Social Science Data and Software (SSDS) Group (a group within the Stanford University Libraries & Academic Information Resources (SULAIR) that provides services and support to Stanford faculty, staff and students in the acquisition of social science data and the selection and use of quantitative (statistical) and qualitative analysis software. SSDS staff provide these services in a variety of ways that include consulting, workshops and help documentation)

Department of Statistics Consulting (free drop-in service for researchers seeking advice from Statistics Department Ph.D. students)

Research Compliance Office and IRB (for everything related to getting approval for human subjects research at Stanford)

Stanford University Libraries and Academic Information Resources (SULAIR) (portal for library services at Stanford, including the catalog Socrates, research databases, and services like Social Science Data and Software)


Symbolic Systems Program (below are parts of the site especially related to careers)

Career Development Center (CDC) (for everything related to career planning and searching!)

Stanford Alumni Mentoring (service for matching students and alumni by career and academic interests)

Stanford Career Network (networking and connecting with alumni and employers; service of the Alumni Association)

Planning for Graduate and Professional School (UAR website)


ACM's Online Guide to Computing Literature (database for computer science literature, requires Stanford access)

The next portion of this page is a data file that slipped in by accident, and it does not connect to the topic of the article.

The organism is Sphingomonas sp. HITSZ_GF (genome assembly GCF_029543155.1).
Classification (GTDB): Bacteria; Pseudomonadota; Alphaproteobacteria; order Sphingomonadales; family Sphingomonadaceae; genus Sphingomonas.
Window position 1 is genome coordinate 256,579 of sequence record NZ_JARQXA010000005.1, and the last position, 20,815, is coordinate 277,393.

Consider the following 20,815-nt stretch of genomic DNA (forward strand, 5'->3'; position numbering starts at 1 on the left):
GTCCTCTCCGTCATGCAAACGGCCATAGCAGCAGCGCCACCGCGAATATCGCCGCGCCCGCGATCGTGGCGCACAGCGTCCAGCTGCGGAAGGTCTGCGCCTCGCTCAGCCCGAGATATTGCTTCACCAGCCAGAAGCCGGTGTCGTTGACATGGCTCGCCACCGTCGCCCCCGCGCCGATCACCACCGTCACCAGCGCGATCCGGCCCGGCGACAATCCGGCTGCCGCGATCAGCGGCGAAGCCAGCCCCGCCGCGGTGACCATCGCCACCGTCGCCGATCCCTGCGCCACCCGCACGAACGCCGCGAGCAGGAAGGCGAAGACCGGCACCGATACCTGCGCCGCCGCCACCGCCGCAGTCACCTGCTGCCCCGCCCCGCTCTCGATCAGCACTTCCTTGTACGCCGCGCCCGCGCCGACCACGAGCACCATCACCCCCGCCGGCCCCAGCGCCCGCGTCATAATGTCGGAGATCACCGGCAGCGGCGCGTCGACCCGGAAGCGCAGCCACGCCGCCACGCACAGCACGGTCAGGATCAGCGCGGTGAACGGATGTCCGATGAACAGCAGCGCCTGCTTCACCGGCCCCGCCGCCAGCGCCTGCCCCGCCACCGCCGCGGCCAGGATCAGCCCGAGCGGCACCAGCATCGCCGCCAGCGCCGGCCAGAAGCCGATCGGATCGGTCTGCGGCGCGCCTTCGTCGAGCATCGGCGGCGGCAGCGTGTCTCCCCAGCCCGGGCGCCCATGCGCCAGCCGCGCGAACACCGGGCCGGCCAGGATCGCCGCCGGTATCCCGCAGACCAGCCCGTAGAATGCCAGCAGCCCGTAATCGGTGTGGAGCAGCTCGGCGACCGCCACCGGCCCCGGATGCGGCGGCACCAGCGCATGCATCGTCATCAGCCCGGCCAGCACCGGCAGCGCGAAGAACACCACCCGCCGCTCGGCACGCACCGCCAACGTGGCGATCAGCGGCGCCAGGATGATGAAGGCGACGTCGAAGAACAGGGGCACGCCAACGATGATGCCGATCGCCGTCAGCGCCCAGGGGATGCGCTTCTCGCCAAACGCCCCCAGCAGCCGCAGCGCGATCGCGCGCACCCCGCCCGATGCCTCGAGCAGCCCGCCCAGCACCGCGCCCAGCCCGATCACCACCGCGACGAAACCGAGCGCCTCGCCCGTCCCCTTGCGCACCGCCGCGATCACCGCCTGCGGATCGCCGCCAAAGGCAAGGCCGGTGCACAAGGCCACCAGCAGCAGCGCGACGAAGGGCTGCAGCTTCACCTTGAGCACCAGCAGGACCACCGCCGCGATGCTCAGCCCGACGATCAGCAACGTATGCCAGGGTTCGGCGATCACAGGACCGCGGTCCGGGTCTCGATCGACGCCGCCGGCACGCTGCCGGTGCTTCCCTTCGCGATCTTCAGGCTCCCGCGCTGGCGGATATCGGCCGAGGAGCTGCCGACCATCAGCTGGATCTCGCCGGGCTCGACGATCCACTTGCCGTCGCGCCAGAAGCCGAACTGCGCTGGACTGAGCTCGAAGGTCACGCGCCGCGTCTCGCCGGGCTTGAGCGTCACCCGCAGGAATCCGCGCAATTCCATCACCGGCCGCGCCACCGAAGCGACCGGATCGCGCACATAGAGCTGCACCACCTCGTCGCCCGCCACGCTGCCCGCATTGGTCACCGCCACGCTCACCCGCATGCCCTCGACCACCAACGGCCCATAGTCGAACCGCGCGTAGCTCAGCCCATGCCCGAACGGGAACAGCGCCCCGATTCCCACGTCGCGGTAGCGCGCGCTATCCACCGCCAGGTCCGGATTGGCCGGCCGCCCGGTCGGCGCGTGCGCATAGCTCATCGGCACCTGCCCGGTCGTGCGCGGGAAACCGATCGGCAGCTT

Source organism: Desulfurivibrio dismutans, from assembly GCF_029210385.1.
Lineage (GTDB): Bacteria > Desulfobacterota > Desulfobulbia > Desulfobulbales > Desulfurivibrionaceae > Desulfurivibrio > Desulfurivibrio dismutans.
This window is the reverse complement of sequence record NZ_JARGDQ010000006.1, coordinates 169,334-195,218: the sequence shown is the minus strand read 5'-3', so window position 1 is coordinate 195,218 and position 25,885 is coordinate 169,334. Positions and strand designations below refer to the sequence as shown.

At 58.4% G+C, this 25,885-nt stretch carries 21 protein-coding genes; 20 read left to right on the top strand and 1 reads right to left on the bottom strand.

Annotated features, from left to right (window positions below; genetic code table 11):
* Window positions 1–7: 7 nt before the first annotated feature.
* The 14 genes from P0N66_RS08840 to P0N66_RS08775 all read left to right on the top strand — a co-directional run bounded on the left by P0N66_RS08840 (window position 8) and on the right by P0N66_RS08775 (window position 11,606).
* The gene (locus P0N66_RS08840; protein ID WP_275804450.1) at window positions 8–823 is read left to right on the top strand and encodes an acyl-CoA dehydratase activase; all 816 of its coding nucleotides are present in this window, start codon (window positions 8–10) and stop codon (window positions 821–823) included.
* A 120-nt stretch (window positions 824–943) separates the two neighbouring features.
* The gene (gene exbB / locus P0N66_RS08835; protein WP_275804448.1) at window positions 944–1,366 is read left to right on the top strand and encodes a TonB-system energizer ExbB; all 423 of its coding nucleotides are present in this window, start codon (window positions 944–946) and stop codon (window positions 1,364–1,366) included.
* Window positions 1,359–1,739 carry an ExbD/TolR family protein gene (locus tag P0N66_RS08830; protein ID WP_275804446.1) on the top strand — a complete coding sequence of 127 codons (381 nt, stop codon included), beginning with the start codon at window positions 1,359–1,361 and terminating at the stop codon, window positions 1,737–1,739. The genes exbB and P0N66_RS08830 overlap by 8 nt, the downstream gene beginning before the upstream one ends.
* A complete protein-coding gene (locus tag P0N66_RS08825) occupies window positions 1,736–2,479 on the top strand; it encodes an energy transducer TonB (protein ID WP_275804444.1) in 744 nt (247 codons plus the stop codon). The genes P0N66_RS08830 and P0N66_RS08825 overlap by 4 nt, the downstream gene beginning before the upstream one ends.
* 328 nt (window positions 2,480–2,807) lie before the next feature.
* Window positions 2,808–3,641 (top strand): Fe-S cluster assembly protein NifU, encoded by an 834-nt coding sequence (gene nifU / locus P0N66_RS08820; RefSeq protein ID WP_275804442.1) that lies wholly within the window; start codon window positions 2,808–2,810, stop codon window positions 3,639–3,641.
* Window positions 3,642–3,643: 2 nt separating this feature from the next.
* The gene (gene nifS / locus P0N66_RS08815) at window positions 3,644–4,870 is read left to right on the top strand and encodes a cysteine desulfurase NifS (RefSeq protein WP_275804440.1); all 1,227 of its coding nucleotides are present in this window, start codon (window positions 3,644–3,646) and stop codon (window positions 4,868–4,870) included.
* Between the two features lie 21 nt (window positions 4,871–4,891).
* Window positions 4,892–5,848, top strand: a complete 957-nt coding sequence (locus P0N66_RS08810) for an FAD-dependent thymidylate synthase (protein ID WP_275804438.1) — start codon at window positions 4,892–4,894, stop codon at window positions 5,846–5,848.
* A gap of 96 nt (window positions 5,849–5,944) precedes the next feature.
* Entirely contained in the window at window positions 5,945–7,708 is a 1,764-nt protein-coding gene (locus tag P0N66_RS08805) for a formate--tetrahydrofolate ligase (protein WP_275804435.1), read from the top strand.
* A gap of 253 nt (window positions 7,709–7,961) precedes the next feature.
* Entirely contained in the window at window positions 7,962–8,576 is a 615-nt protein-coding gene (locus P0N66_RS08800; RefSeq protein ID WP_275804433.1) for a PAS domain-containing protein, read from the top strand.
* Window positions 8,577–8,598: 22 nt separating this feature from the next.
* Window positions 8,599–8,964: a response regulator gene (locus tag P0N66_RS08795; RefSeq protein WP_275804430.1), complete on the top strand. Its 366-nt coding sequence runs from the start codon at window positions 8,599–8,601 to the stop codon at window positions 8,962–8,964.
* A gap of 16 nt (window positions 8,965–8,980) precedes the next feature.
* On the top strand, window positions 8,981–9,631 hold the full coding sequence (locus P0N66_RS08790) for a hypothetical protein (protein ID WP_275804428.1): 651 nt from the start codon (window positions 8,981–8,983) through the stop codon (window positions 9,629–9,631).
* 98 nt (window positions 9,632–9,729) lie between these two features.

Boote, D.N. & Beile, P. (2005). Scholars before researchers: On the centrality of the dissertation literature review in research preparation. Educational Researcher, 34(6):3-15. (Good article on the purposes of literature review)

CiteSeer.IST (citations and text database for computer and information science papers)

ComIndex (database for communication literature, requires Stanford access)

Bibliographic Management Software (Stanford Library guide to EndNote and RefWorks)

Databases and Articles (list of databases available through the Stanford Library)

Google Scholar (Somewhat haphazard, automated culling of scholarly papers and citations on the web.  Very useful, but only as a rough initial literature search - it's missing a lot of older work. Try regular Google as well.)

Levine, S.J. (2005). Writing and Presenting Your Thesis or Dissertation. Learner Associates. (online book, also available in print form)

LLBA: Linguistics and Language Behavior Abstracts (database for linguistics literature, requires Stanford access)

** Palmquist, M. (2006). The Bedford Researcher. Bedford/St. Martins Press. (free companion website to book, lots of excellent material and extensive weblinks of use to student researchers)

Philosophers Index (database for philosophy literature, requires Stanford access)

Philosophy in Cyberspace; Section 5: Student Resources (annotated list of links about philosophical argument and writing)

PsycInfo (database for psychology literature, requires Stanford access)

Resources on Research, Writing, and Careers in Computer Science (list of sites put together at Iowa State University)

Young, M. Undergraduate Philosophical Writing (online manual created by a graduate student at the University of California, Irvine)

"How to Write - and Edit - a Paper" by Barry Wellman


LinkedIn Group: "Stanford Symbolic Systems Program" (note: LinkedIn was founded by a Sym Sys alum - Reid Hoffman, '89)


Levine, S.J. (2005). Writing and Presenting Your Thesis or Disseration. Learner Associates. (online book, also available in print form)

Palmquist, M. (2006). The Bedford Researcher. 2nd edition. Bedford/St. Martins Press.

see A Selection of Books to Help With Your Thesis or Disseration (Joe Levine's annotated listing)

Sternberg, R. (2005). The Psychologist's Companion: A Guide to Scientific Writing for Students and Researchers. 4th edition. Cambridge University Press.


Grading will be based on the two assignments, at 50 points each (100 total for the quarter), with additional points for Exercise 3 (Grading Your Transcript II) and participation.